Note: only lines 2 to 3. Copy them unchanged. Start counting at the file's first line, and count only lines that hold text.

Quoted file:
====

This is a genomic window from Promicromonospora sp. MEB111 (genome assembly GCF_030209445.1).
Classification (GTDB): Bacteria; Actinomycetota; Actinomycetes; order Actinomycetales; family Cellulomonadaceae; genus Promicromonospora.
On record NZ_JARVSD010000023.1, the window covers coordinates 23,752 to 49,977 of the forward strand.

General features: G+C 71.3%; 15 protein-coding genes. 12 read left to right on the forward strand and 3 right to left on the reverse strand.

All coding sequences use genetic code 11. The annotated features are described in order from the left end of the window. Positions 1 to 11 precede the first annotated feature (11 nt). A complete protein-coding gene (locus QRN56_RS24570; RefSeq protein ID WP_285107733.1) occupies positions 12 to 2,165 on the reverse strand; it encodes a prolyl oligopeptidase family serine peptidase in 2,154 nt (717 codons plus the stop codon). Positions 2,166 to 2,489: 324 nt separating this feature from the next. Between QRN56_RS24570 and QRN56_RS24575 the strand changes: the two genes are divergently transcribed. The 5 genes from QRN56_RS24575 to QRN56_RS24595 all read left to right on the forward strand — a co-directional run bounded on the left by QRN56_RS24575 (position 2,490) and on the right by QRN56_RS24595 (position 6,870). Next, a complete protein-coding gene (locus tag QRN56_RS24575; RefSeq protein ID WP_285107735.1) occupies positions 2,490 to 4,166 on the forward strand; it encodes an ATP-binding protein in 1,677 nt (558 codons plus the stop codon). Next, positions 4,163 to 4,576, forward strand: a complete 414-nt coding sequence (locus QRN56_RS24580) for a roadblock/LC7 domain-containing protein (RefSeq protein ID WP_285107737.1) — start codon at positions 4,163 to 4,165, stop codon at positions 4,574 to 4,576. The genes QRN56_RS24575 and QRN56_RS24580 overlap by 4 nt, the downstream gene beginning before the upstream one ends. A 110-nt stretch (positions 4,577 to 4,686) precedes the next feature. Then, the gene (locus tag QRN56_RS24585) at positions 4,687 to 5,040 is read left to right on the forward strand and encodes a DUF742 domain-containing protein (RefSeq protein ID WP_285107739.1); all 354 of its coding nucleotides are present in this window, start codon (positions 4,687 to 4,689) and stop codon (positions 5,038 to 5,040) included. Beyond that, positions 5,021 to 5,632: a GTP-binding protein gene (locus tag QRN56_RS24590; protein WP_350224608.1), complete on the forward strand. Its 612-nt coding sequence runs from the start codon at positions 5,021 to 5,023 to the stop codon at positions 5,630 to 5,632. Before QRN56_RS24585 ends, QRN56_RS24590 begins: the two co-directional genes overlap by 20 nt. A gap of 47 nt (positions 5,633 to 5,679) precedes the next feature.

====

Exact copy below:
Classification (GTDB): Bacteria; Actinomycetota; Actinomycetes; order Actinomycetales; family Cellulomonadaceae; genus Promicromonospora.
On record NZ_JARVSD010000023.1, the window covers coordinates 23,752 to 49,977 of the forward strand.